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Holdsworth, Sir William Searle

Sir William Searle Holdsworth, 1871–1944, British legal historian. He was (1903–8) professor of constitutional law at University College, London. After 1922 he was Vinerian professor of English law at Oxford. Holdsworth's greatest achievement is his History of English Law (12 vol., 1903–38). The work begins with Anglo-Saxon times, and it is an account of legal procedure and court organization down to the Judicature Acts of 1875 and of the important phases of substantive law through the 18th cent. Many authorities consider Holdsworth's history among the most thorough scholarly accounts of English law ever written. He was knighted in 1929. His other books include The Historians of Anglo-American Law (1928, repr. 1966) and Charles Dickens as a Legal Historian (1928, repr. 1972).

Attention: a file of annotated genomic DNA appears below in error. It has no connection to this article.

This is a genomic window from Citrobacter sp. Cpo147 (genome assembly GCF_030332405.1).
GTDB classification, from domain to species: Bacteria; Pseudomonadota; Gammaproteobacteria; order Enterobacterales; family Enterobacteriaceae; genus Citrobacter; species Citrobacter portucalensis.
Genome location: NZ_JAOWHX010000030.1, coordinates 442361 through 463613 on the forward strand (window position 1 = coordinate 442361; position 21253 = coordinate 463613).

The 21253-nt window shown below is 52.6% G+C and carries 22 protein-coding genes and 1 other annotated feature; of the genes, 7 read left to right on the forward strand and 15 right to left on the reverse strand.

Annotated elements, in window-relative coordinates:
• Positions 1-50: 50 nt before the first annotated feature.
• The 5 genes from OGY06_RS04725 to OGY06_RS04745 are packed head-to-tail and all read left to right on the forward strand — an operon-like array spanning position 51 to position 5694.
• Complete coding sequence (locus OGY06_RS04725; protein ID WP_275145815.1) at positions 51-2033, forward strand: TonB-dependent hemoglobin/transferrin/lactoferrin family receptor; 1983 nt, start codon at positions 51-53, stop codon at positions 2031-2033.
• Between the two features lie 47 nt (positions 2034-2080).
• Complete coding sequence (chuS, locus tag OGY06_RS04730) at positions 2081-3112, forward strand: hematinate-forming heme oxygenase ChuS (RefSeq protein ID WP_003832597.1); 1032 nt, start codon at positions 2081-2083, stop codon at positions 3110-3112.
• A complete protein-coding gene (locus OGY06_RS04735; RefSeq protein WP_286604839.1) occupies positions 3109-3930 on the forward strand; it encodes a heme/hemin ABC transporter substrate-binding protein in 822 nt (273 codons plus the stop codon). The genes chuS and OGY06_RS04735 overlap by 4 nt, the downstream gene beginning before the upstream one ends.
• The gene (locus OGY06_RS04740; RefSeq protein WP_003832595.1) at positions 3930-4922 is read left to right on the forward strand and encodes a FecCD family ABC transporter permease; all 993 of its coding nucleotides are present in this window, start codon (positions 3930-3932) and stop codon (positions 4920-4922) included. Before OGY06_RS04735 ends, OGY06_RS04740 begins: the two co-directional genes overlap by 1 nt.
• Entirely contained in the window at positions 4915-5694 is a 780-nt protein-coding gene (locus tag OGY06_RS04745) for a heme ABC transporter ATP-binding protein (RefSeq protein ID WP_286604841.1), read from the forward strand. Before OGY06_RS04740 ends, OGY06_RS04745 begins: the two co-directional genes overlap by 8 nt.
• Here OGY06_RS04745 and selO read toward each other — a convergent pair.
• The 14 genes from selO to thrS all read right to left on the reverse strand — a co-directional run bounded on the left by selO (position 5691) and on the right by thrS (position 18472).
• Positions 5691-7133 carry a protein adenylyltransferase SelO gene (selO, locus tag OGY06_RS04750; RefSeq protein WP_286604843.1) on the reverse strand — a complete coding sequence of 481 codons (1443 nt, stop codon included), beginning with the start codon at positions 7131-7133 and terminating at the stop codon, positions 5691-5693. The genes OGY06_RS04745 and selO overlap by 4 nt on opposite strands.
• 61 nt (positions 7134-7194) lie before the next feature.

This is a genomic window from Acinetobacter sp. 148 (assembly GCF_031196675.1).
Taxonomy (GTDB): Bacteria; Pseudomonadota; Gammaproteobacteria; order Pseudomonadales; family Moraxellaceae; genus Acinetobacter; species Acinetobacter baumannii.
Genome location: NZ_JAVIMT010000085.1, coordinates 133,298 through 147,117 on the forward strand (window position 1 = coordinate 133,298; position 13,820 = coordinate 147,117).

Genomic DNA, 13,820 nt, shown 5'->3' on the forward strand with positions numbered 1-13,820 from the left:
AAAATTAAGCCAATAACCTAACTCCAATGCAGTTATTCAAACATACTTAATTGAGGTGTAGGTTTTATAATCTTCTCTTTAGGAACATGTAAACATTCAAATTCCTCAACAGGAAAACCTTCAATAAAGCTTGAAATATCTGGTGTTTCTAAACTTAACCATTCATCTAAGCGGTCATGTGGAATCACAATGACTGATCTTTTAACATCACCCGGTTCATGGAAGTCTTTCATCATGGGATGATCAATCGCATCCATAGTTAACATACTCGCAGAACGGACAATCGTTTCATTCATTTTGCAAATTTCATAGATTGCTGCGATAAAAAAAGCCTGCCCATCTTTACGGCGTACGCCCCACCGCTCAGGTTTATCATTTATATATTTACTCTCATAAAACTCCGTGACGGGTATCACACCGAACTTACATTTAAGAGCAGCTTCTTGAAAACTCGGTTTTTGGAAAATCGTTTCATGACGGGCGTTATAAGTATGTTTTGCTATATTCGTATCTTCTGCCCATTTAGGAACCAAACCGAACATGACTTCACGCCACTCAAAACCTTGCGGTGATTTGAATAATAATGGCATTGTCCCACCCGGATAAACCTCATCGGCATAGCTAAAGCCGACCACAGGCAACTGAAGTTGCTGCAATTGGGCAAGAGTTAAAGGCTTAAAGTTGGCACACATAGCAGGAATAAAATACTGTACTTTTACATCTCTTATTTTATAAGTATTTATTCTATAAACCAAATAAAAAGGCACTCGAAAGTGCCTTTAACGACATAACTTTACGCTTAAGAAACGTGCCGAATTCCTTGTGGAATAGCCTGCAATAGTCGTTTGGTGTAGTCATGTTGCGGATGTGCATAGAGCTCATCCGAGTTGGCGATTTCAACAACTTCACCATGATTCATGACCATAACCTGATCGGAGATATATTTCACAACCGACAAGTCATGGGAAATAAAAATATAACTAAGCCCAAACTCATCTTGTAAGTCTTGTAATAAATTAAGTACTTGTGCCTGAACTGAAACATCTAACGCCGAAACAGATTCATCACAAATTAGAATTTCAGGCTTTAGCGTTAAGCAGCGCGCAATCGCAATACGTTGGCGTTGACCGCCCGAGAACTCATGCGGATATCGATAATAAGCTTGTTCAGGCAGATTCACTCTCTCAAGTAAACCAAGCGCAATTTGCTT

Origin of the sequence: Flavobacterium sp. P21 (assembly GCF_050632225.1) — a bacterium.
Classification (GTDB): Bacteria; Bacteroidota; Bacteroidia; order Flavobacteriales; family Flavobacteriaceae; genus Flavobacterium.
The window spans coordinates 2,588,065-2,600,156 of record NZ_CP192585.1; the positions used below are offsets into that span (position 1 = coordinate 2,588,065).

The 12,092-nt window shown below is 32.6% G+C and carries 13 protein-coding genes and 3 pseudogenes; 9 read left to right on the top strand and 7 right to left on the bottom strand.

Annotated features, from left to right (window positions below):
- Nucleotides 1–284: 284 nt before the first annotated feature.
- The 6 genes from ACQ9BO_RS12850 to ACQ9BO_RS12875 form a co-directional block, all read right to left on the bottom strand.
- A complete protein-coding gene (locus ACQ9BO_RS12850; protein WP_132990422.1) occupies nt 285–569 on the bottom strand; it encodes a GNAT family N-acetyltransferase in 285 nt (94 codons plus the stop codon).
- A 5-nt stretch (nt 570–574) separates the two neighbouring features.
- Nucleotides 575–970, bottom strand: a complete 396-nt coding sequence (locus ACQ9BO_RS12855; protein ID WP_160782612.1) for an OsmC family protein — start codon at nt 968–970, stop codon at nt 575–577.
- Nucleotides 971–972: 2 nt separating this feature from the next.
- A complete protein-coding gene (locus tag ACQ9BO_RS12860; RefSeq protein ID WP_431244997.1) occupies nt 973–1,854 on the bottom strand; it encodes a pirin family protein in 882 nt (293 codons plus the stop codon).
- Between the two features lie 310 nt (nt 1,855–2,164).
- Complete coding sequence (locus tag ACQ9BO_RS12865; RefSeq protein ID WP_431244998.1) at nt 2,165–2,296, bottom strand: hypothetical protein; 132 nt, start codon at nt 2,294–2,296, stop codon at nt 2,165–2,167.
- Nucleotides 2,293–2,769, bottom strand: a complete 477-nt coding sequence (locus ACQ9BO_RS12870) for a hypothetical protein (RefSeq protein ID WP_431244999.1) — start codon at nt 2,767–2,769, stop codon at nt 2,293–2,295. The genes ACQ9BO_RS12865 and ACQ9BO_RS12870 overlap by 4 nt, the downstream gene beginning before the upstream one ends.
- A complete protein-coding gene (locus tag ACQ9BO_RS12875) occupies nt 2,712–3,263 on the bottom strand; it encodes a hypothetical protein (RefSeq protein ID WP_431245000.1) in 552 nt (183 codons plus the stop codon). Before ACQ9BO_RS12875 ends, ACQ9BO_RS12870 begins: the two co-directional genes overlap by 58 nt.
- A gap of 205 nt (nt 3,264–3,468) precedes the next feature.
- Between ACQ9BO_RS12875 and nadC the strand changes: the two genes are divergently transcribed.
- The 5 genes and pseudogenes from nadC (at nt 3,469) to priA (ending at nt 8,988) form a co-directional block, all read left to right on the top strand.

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incidental music

incidental music. Mus. written for atmospheric effect or to accompany the action in a play. It was provided ‘incidentally’ as far back as Gr. drama. Purcell wrote much incidental mus. for the th. of his day, and there are dozens of superb examples since the early 19th cent., e.g. Beethoven's for Goethe's Egmont, Mendelssohn's for Shakespeare's A Midsummer Night's Dream, Grieg's for Ibsen's Peer Gynt, Bizet's for Daudet's L'Arlésienne, Fauré's and Sibelius's for Maeterlinck's Pelléas et Mélisande, Walton's for Shakespeare's Macbeth, etc. Music for films and TV is also in a sense ‘incidental music’.

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incidental music

in·ci·den·tal mu·sic • n. music used in a film or play as a background to create or enhance a particular atmosphere.

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